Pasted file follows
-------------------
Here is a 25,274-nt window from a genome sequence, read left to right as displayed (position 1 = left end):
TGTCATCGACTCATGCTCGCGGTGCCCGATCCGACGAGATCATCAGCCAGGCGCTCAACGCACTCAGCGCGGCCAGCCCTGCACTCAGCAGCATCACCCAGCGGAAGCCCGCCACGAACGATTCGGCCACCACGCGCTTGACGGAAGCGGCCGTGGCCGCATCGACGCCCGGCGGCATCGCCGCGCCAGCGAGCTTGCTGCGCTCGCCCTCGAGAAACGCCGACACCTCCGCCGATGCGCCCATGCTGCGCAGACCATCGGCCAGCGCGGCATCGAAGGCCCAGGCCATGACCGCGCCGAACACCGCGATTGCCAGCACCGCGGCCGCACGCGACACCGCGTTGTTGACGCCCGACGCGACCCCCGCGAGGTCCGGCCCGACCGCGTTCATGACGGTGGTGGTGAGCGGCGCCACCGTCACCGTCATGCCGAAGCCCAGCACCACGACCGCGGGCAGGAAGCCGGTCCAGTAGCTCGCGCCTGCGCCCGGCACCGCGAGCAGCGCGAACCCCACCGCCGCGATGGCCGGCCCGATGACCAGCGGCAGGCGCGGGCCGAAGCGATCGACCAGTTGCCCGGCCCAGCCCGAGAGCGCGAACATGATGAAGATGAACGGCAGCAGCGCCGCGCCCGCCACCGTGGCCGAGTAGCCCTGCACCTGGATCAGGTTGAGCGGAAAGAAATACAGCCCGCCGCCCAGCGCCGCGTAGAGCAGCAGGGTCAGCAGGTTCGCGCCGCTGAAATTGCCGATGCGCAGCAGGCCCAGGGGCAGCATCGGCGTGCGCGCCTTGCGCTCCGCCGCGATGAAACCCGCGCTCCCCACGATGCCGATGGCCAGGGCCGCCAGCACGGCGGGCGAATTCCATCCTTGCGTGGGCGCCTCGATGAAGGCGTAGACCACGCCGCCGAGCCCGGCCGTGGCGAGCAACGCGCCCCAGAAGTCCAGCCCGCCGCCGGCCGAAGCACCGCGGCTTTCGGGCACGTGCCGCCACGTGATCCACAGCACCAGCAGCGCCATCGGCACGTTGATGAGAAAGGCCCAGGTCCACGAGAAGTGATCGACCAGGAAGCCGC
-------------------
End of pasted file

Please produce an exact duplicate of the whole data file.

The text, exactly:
Here is a 25,274-nt window from a genome sequence, read left to right as displayed (position 1 = left end):
TGTCATCGACTCATGCTCGCGGTGCCCGATCCGACGAGATCATCAGCCAGGCGCTCAACGCACTCAGCGCGGCCAGCCCTGCACTCAGCAGCATCACCCAGCGGAAGCCCGCCACGAACGATTCGGCCACCACGCGCTTGACGGAAGCGGCCGTGGCCGCATCGACGCCCGGCGGCATCGCCGCGCCAGCGAGCTTGCTGCGCTCGCCCTCGAGAAACGCCGACACCTCCGCCGATGCGCCCATGCTGCGCAGACCATCGGCCAGCGCGGCATCGAAGGCCCAGGCCATGACCGCGCCGAACACCGCGATTGCCAGCACCGCGGCCGCACGCGACACCGCGTTGTTGACGCCCGACGCGACCCCCGCGAGGTCCGGCCCGACCGCGTTCATGACGGTGGTGGTGAGCGGCGCCACCGTCACCGTCATGCCGAAGCCCAGCACCACGACCGCGGGCAGGAAGCCGGTCCAGTAGCTCGCGCCTGCGCCCGGCACCGCGAGCAGCGCGAACCCCACCGCCGCGATGGCCGGCCCGATGACCAGCGGCAGGCGCGGGCCGAAGCGATCGACCAGTTGCCCGGCCCAGCCCGAGAGCGCGAACATGATGAAGATGAACGGCAGCAGCGCCGCGCCCGCCACCGTGGCCGAGTAGCCCTGCACCTGGATCAGGTTGAGCGGAAAGAAATACAGCCCGCCGCCCAGCGCCGCGTAGAGCAGCAGGGTCAGCAGGTTCGCGCCGCTGAAATTGCCGATGCGCAGCAGGCCCAGGGGCAGCATCGGCGTGCGCGCCTTGCGCTCCGCCGCGATGAAACCCGCGCTCCCCACGATGCCGATGGCCAGGGCCGCCAGCACGGCGGGCGAATTCCATCCTTGCGTGGGCGCCTCGATGAAGGCGTAGACCACGCCGCCGAGCCCGGCCGTGGCGAGCAACGCGCCCCAGAAGTCCAGCCCGCCGCCGGCCGAAGCACCGCGGCTTTCGGGCACGTGCCGCCACGTGATCCACAGCACCAGCAGCGCCATCGGCACGTTGATGAGAAAGGCCCAGGTCCACGAGAAGTGATCGACCAGGAAGCCGC